Pressenza publishes this statement from two representatives of the Mayor’s for Peace organisation.  Blaming elements on both the government and opposition side of the conflict for the barbarities of war, the Mayors appeal for the elimination of weapons of mass destruction.

We all breathed a great sigh of relief when the mutual bombardment in Gaza and southern Israel ended, but meanwhile, the civil war in Syria gets uglier and uglier. As the restraints of common decency are stripped away one by one, how long will it be before chemical weapons are used? We ask this question because our cities have known the scourge of chemical weapons (Ypres 1915; Halabja 1988) and because we are part of an international network, Mayors for Peace, of over five thousand cities worldwide that want all weapons of mass destruction eliminated without delay. Our 2020 Vision Campaign leadership has issued a statement: “Syrian Cities Are Not Targets,” upon which this piece is based.

Mayors for Peace was founded by the Mayors for Hiroshima and Nagasaki. It took two fundamental preconditions for the use of nuclear weapons on these cities at the end of WWII. One is obvious: the availability of the weapon; as soon as it was available, it was used. It had been agreed at Potsdam that the Soviet Union would declare war on Japan on August 7th and immediately open a new front against the already beleaguered Imperial Army, yet the atomic attack was not held back even a single day to see if this strategic turn of events would compel Japan’s surrender.

The second condition is less obvious: moral and legal barriers to attacks on populated areas had crumbled in the course of a four-year war. Germany was the first to attack a city with the intent to incinerate it and anyone who might be trapped in it. The target was Stalingrad (now Volgograd) and over 40,000 civilians perished during the first night of firebombing by the Luftwaffe. It wasn’t long before the British Royal Air Force emulated and perfected this tactic, using it against a dozen German cities, most famously Hamburg and Dresden. The American Air Force adopted it in the Pacific Theatre when their planes came within striking distance of Japan. Over fifty thousand people perished in the fire which consumed a large part of Tokyo. Indeed, only a handful of Japanese cities large enough to create firestorms remained as the nuclear bombs went into production back in the United States. They were being ‘saved’ for a special fate.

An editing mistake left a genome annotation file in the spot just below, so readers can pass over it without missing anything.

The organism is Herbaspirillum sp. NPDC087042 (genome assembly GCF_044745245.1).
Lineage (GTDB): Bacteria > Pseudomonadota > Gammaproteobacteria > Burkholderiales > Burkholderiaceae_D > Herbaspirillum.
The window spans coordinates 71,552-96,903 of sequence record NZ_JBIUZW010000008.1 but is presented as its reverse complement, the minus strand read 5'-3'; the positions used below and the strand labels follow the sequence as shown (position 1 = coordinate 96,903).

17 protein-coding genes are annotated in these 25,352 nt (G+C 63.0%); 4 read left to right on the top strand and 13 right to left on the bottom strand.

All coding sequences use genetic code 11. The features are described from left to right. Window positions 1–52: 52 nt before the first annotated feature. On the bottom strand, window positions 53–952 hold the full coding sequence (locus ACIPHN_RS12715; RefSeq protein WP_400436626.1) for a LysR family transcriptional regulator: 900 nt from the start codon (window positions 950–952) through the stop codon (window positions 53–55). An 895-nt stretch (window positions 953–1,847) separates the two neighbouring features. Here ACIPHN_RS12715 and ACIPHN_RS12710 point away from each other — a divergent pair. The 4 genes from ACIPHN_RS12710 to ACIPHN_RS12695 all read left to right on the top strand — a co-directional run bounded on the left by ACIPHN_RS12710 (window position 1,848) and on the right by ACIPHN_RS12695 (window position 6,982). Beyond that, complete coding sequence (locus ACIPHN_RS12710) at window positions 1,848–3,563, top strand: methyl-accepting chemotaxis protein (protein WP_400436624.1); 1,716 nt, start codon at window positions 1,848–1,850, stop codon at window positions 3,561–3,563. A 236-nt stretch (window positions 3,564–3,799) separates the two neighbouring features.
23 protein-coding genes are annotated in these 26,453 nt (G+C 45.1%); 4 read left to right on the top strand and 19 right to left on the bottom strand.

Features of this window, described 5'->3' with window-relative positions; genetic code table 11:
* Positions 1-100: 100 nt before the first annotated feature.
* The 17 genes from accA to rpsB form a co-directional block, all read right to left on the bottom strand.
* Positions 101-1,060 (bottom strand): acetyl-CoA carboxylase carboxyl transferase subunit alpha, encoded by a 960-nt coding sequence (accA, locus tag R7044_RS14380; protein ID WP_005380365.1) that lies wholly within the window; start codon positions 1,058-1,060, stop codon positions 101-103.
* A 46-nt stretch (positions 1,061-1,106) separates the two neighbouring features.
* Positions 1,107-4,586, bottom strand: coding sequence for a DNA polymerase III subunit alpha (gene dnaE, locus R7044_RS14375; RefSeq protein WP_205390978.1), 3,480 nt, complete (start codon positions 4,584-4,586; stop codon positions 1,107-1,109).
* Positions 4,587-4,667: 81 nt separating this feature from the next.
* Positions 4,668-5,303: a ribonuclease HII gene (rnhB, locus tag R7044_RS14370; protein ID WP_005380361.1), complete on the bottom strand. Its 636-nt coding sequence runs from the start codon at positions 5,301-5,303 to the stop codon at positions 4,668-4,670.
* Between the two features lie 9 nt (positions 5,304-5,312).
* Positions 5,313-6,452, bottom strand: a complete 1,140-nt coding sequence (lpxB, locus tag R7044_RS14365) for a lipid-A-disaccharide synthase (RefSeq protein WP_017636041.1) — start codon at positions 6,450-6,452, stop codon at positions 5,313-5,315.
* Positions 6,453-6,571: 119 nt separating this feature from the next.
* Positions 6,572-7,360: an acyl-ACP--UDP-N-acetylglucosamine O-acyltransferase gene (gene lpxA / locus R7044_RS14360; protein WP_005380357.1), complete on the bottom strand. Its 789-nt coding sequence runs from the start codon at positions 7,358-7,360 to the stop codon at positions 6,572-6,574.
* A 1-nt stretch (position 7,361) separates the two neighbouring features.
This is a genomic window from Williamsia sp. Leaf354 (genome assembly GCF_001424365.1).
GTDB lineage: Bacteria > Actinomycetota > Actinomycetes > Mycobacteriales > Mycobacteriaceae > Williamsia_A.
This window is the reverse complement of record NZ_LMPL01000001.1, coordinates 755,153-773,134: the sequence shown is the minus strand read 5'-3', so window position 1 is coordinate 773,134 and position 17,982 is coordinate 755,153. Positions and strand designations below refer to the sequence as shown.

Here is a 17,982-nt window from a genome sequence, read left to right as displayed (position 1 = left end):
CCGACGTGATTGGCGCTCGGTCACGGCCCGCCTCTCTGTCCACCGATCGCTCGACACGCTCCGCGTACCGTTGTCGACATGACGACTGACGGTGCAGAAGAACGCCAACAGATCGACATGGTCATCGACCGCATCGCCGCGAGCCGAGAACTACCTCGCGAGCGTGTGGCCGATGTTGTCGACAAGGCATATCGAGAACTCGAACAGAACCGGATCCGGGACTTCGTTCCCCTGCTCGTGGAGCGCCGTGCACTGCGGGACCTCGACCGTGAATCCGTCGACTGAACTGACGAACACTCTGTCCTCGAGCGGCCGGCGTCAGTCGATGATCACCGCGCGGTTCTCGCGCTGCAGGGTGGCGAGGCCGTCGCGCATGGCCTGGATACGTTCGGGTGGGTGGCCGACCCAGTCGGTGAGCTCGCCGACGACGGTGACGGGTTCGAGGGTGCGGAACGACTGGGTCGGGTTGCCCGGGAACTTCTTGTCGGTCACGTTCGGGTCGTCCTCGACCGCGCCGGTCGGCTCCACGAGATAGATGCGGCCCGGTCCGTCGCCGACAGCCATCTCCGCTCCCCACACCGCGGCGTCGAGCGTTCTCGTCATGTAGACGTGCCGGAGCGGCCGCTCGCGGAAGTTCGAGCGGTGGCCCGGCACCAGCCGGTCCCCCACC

So, on August 6th, it was only an amoral baby step from conventional firebombing to atomic bombing.

In the Iran-Iraq War, Iraq soon began bombarding Iranian cities while also using chemical weapons on the battlefield. Saddam Hussein asked in the meeting on Oct. 1, 1980, which discussed the bombardment of Abadan, in southern Iran, “Do you have cannons that shell air bursts to fall on them while they are in the streets? We want their casualties to be high.”

It was only an amoral baby step to using chemical weapons on Kurdish Iraqi cities that defied Baghdad. Several family members of one of the authors died from sarin, tabun, and VX nerve agents in Halabja, along with thousands of other civilians.

After how many tens of thousands of deaths caused by daily aerial and artillery bombardment will that amoral baby step be taken by the Syrian Government? President Obama has declared this a ‘red-line’. But the red-line – attacking populated areas with explosive force has already been crossed. Thus, our organization’s statement – if cities will not stand up for cities, then who will?

The opposition is not blameless either. Lacking an air force, they have fired mortars and ground rockets into populated areas. The fact that they protested nonviolently for months before taking up arms, does not make such actions any less reprehensible or illegal. And we have nothing but disgust for the terrorist elements on both ‘sides’ who explode bombs in crowds to stoke sectarian hatred.  The world must work harder to uphold international humanitarian law and the rules of war. The war in Syria makes it very clear that far too little has been done. Be it Gaza or Syria, as mayors, we are sickened by the daily news videos of small mushroom clouds billowing from densely populated neighbourhoods. The media should without hesitation label each and every one of these attacks criminal, not just document them matter-of-factly.

At the same time, we need to learn the lesson that as long as weapons of mass destruction are available they will sooner or later be used. There should be a great international push to universalize the Chemical Weapons Convention, and also for entry into force of the Comprehensive Nuclear Test Ban Treaty. The Helsinki talks on a Middle East Zone of Free of Weapons of Mass Destruction should convene and begin talks without delay; as should the Working Group established last month by the General Assembly to consider proposals to take forward multilateral negotiations for a world free of nuclear weapons.

As long as chemical and nuclear weapons exist, cities are living on borrowed time. As long as nuclear weapons exist, the world lives on borrowed time; the incineration of as few as two dozen major cities could trigger catastrophic climate change, leading to global famine on a scale far surpassing any in recorded history.

Over one billion people live in the cities affiliated with Mayors for Peace. We are ready for the abolition of all weapons of mass destruction. What are our governments waiting for?

Luc Dehaene, Mayor of Ypres, Belgium

Khder Kareem, Mayor of Halabja, Iraq